When Ryan Lochte puts on his high-tech swimsuit, the only thing missing is the cape.

“I feel like an action hero,” the world record-holder said.

When Ryan Lochte puts on his high-tech swimsuit, the only thing missing is the cape.
“I feel like an action hero,” the world record-holder said.
But, amid an all-out assault on the record book and gushy talk of suits designed with the help of NASA, there’s a nasty undercurrent heading into the U.S. Olympic trials that begin Sunday.
On the eve of the meet, two rival companies held dueling media events to tout the benefits of their competing suits — a battle that’s moved beyond the pool and into federal court.
While the next step in TYR Sport’s antitrust lawsuit against Speedo was put off until after the Beijing Olympics, there’s still plenty of bitterness in a case that has as much to do with market share as it does with lap times.
TYR claims Speedo is in cahoots with USA Swimming, using its hefty financial clout to strong-arm American athletes into wearing its attire. The governing body also is a defendant in the case, along with national team head coach Mark Schubert and two-time Olympian Erik Vendt.
An uneasy demilitarized zone has been set up right through the middle of Omaha, the two companies staring each other down during a lull in their legal tussle.
California-based TYR is working out of a hotel and sports bar that overlook the Qwest Center from a hill a couple of blocks away. Speedo, a major sponsor of USA Swimming, has a prime spot right inside the arena.
“These young people have sacrificed so much to get to this point,” said Steve Furniss, a former Olympian and co-founder of TYR. “I would like to see the focus on them and the great things they’re going to do.”
But there’s no getting away from the swimsuit wars, which took center stage Saturday.
Speedo invited reporters to its elaborate display set up in the Aqua Zone, a fan exhibit area just beyond the warm-up pool. The star attraction was the much-ballyhooed LZR Racer, which was designed with NASA’s help and has been worn for 38 of the staggering 42 world records that have fallen since its unveiling in mid-February.
On hand to vouch for Speedo were Eddie Reese, the U.S. men’s coach, and Bob Bowman, who coaches the sport’s biggest star in Michael Phelps. Their support wasn’t too surprising, because both serve on an advisory panel for the swimsuit giant — a post that Bowman acknowledged earns him a paycheck from Speedo.
A few hours later, TYR made its pitch for the Tracer Rise, its answer to the LZR. While the company doesn’t have nearly the star power of Speedo, it did trot out some of its top athletes, including Mary Descenza, Matt Grevers and open water swimmer Mark Warkentin.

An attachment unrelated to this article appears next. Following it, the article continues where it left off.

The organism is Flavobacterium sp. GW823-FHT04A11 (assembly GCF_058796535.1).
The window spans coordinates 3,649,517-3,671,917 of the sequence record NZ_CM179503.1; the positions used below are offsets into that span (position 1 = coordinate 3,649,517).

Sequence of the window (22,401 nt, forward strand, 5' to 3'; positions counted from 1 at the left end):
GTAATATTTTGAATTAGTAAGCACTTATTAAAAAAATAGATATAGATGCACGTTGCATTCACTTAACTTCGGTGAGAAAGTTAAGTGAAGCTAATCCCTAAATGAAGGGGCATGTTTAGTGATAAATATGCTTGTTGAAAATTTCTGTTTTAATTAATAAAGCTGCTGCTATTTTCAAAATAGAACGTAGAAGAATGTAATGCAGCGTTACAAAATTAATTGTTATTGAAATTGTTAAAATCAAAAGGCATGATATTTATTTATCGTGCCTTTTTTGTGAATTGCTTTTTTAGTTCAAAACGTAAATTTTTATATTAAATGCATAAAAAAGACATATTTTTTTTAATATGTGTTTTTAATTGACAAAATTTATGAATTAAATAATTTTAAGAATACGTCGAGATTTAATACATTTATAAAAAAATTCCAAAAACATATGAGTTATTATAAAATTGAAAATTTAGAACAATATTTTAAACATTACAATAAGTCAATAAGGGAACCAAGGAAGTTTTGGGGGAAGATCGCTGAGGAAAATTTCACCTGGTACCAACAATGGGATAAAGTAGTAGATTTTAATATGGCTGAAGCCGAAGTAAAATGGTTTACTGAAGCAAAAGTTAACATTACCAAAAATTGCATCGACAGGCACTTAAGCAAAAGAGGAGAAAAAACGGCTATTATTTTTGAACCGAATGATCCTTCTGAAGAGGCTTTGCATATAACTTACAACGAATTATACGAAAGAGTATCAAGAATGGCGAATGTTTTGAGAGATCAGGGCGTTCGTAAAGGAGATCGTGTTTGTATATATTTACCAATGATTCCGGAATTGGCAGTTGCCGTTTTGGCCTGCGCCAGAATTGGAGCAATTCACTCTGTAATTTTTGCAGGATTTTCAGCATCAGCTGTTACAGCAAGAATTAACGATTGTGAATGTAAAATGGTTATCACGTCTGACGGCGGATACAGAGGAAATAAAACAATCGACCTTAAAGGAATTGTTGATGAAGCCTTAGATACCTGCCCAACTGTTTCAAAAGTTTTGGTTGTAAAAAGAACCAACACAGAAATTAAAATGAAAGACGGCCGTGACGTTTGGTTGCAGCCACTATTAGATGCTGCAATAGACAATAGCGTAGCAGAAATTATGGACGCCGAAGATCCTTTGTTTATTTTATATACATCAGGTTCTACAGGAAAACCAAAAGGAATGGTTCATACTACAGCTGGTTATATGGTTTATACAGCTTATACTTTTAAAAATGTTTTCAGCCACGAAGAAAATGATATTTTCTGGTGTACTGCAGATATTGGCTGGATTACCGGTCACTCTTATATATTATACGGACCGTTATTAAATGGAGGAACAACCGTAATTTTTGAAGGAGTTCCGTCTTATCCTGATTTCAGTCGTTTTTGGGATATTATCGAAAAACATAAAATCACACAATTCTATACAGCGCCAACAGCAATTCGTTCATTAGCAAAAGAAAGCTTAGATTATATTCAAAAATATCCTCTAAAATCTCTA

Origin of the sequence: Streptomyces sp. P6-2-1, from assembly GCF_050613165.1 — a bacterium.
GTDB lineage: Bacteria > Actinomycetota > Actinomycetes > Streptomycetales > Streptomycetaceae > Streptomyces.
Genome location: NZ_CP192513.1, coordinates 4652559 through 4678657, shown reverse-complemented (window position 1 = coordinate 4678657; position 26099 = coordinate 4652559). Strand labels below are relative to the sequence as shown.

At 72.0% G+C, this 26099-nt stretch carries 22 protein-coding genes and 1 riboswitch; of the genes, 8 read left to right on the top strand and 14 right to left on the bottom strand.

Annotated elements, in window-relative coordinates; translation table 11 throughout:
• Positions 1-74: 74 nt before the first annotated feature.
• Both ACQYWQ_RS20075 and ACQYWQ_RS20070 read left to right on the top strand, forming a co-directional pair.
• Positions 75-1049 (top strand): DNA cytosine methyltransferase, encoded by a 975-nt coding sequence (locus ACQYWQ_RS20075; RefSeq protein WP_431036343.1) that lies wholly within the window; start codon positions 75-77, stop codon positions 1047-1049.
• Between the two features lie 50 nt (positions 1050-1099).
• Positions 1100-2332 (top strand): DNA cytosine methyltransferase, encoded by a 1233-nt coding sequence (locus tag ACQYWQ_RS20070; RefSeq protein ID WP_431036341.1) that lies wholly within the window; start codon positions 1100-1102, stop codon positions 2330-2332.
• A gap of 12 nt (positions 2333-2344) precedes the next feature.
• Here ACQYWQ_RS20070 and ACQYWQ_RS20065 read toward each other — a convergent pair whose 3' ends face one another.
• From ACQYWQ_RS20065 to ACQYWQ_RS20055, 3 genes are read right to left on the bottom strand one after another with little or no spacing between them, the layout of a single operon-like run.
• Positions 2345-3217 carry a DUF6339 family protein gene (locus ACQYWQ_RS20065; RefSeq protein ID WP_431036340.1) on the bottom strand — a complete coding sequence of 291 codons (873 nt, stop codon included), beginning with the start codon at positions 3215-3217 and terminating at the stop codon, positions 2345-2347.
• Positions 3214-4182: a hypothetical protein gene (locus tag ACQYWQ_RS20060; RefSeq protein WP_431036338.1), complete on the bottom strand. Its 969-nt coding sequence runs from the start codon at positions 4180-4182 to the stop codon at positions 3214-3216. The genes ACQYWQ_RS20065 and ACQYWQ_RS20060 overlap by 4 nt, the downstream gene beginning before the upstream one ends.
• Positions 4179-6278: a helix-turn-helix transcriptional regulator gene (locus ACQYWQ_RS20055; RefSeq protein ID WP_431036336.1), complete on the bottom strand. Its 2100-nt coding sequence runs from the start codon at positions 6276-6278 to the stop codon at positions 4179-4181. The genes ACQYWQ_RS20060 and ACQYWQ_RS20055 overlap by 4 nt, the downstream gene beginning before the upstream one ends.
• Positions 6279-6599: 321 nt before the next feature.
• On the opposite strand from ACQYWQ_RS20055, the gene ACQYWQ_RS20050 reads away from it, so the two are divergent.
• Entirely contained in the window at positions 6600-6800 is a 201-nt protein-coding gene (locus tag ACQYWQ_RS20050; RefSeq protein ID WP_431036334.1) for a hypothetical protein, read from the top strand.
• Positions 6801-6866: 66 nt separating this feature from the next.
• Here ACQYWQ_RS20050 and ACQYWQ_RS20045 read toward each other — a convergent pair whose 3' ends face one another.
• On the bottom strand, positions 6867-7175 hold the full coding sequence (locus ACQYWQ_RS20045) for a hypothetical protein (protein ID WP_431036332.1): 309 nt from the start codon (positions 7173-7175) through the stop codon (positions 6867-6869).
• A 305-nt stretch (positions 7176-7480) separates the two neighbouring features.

Across the street in a hotel meeting room, Furniss weighed in on a conference call from California, saying he was reluctant to go to court but felt he had no other choice because of what he perceives as a tilted playing field in the battle with Speedo.
“I’m a former swimmer,” said Furniss, who won a bronze medal at the 1972 Munich Olympics and was captain of the powerful 1976 team, generally recognized as the greatest men’s squad in U.S. history. “I love to compete. I just want to have the opportunity to compete. Let this thing be settled in the pool.”
Furniss was due to arrive in Omaha on Sunday, and he conceded that it might be a bit unsettling to face friends and colleagues who believe his company’s lawsuit has caused an unnecessary distraction in this Olympic year.
“It’s a small fraternity of people,” Furniss said. “I’d be lying if I said it wasn’t uncomfortable.”
TYR was eager to press ahead with its claims before the Olympics, but USA Swimming recently persuaded a U.S. District Court judge in Los Angeles to put off the case until Sept. 15 — some three weeks after the closing ceremonies in Beijing.
“What this effectively does is put it on the shelf,” said Chuck Wielgus, the executive director of USA Swimming. “We don’t have to worry about it until after Beijing. The athletes and coaches can get through the Olympic Games without any distractions.”
But TYR said one of its major claims was acknowledged in the request for a delay. Stu Isaac, a senior vice president for Speedo, filed court documents admitting that Schubert is a “paid spokesman” in addition to his duties as national team coach and general manager.
In April, Schubert said he would recommend that every American wear the Speedo suit at the U.S. Olympic trials — even if they were sponsored by another company. “Do you go for the money or for the gold?” he said at the time.